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Intelligent Video Collaboration for Hot desking and Quiet rooms

As discussed in one of my previous blogs, more and more companies are deploying premium quality video endpoints in hot desking areas or quiet rooms. Hot desking means I can be at any desk within any location of my organization and make and receive calls using my own personal number and identity. By adding this capability to our video endpoints, Cisco is further supporting the concept that video is becoming the new voice and our customers can now enjoy feature parity between our video endpoints and Cisco Unified Communications IP telephones.

blog espen pic - intelligent video collab hot desking

This signature feature is available in the latest software release for EX, MX, SX and C-series Cisco TelePresence Endpoints with TelePresenence Touch. Now you can sign in with your user name and pin to make a Cisco Telepresence endpoint “yours” for the desired period of time.

I strongly believe that user satisfaction and productivity increases by Read More »

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Summary: No consensus at IETF, but it’s not over yet

November 19, 2013 at 6:57 am PST

Recently Cisco made significant efforts around open sourcing our H.264 implementation, including covering the MPEG-LA licensing costs for distribution and working with Mozilla to add support for H.264. However, in this attempt to unstick the logjam that has occurred in the standards bodies, the Internet Engineering Task Force (IETF) failed to reach consensus on the selection of a common video codec.

Cisco’s Jonathan Rosenberg explored this topic more in a recent Collaboration blog post. Read on to find out how we’re planning to move forward and why this conversation is definitely not over!

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Medianet in Action

November 6, 2013 at 1:07 pm PST

I recently wrote a blog discussing the Value of Medianet in which I listed the benefits and associated costs of adoption. Remember that in simple terms Medianet enables a granular QoS policy and also provides a systematic approach for video troubleshooting. In this article I’m going to provide an example of Medianet in action as it has been my experience that most people, at least initially, struggle to visualize the impact Medianet has on the day to day operations of a Cisco collaboration solution running over a Cisco networking infrastructure.

In my previous blog I said that “Medianet reduces operational support costs.” I’m now going to attempt to show you how.

The first thing we can enable is edge monitoring, which allows the IT team to centrally check upon the health on any given endpoint and also ascertain its call status. Take a look at this video below:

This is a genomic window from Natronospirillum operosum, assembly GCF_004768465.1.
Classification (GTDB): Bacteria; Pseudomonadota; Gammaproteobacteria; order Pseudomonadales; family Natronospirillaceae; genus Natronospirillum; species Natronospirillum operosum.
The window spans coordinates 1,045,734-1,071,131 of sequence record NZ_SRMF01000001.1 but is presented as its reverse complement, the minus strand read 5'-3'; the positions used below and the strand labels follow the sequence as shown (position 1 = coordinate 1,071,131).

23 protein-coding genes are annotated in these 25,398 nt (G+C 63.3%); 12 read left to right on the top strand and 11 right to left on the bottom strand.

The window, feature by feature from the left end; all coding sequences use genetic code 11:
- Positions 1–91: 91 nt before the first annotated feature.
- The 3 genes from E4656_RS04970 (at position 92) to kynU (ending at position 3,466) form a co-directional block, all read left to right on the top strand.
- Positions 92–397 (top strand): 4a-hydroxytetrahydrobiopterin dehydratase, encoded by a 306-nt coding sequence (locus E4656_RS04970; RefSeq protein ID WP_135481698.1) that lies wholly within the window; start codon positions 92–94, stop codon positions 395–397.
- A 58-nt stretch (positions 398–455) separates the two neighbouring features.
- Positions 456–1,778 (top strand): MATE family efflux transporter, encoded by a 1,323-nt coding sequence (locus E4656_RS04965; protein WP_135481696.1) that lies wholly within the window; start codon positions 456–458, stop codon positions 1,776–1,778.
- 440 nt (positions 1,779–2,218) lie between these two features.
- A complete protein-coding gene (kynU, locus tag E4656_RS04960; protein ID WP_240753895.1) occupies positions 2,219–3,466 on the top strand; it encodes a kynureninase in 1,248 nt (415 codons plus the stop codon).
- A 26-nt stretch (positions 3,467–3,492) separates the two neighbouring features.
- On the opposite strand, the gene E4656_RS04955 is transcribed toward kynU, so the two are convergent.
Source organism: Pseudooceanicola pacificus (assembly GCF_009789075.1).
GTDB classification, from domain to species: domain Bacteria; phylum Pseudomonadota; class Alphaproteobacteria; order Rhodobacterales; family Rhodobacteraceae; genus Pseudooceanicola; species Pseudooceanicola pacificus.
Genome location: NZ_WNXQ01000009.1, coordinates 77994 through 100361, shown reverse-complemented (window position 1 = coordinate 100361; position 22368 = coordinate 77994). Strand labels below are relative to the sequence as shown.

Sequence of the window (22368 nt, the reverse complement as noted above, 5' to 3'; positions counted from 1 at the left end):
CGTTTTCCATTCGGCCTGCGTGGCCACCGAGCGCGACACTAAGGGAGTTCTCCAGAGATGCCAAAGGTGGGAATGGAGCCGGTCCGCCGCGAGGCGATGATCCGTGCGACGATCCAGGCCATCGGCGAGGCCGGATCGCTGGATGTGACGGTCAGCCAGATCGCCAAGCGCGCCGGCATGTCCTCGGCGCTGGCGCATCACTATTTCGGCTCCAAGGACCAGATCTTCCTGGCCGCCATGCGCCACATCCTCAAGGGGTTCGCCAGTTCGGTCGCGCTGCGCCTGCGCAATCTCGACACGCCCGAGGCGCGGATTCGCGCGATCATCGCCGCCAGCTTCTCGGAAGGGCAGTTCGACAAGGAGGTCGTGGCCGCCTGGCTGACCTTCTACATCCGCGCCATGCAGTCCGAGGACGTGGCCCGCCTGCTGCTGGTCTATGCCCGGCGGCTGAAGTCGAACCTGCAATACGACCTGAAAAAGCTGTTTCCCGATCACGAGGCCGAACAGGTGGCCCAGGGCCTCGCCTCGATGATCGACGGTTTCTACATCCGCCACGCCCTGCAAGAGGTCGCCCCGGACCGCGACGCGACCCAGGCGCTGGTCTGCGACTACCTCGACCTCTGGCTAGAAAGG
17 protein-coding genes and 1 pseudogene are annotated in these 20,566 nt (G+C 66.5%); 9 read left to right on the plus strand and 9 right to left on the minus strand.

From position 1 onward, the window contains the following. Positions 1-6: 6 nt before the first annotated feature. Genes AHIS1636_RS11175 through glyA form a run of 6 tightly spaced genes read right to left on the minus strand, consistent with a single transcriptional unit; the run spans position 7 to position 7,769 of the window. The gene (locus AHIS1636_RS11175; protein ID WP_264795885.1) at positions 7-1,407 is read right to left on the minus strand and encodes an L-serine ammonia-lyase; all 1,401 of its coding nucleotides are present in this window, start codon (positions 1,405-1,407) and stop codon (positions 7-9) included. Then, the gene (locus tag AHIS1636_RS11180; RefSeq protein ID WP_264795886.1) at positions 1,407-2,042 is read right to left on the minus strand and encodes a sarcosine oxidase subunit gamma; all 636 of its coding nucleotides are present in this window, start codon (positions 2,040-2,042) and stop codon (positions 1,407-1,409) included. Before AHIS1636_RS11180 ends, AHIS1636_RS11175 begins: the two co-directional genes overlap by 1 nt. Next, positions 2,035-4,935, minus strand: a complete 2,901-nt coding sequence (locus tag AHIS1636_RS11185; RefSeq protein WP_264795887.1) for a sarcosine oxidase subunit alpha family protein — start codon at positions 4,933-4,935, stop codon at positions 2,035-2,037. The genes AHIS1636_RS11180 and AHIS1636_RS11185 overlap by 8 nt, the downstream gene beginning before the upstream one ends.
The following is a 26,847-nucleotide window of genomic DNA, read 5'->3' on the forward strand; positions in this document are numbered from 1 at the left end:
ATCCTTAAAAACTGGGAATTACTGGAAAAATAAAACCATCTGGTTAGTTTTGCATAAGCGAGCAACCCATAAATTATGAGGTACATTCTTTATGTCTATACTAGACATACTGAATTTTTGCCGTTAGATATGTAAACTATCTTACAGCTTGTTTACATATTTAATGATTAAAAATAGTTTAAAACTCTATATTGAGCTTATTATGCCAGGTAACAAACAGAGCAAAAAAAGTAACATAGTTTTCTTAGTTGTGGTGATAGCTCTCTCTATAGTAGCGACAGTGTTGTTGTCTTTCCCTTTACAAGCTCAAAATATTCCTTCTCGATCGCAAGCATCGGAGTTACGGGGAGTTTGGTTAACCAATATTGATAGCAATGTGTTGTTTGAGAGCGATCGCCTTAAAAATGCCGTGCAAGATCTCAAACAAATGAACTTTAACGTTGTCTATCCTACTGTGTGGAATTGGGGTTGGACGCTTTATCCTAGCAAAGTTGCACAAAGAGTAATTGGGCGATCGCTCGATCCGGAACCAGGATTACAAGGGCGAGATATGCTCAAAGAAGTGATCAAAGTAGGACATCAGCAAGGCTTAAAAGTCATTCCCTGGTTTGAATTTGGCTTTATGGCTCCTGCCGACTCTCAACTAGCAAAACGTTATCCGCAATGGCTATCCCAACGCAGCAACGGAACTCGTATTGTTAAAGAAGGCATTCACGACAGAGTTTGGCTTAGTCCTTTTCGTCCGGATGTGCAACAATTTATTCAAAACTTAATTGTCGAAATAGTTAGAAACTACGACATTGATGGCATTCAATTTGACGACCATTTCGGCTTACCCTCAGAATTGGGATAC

As useful as it is, end point monitoring is only of limited benefit when problems start to occur. Electronic confirmation of what impacted end users are seeing is not what is actually required. We need a way to proactively troubleshoot issues as soon as they appear. The combination of Medianet enabled applications communicating with a Medianet enabled network, which is overseen by an intelligent management application is the means by which Cisco provides this. Read More »

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Another Great Team Halloween Party Using Video Collaboration

Another successful Halloween party at Cisco thanks to Cisco TelePresence and WebEx.  I lost my title as first place winner this year to someone dressed as an Outhouse, yes folks, an Outhouse.  And everyone else stepped up their game too and some even adding additional elements like dancing and props.  I feel fortunate to be part of such a great team and look forward to our 3rd Annual Collaboration Solutions Marketing celebration next year.  I hope everyone has a safe and Happy Halloween!

Click for more photos

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From Product Strategy to Implementation

Looking at the history of video collaboration there are a few identifiable transition points.  The introduction of audio and video delivery over IP networks created opportunities for widespread affordable deployments and the video conferencing market began to expand.  The scale of deployments, however, was in general neither large nor pervasive.  In 2006/2007 new offerings (like the CTS 3000 from Cisco’s TelePresence team) introduced highly reliable, full HD (1080p), full motion (30fps) experiences with a level of simplicity making it operable by any user irrespective of technical knowledge.  As Full HD became available across the breadth of video conferencing platforms, the whole market rapidly doubled over the following two to three years.  This created another market pillar in collaboration.

Push the clock forward 6 or so years to today…

The distinction between video conferencing, unified communications and web conferencing is now very blurred:

  • The user community has matured.  They are no longer satisfied with connecting over audio, video or content.  They want to achieve the startup experience of small, tightly connected teams across a geographically dispersed workforce.  This means leveraging all of the above features where and when needed, in a simple and intuitive way.
  • IM, presence, audio, video and content collaboration are becoming Read More »

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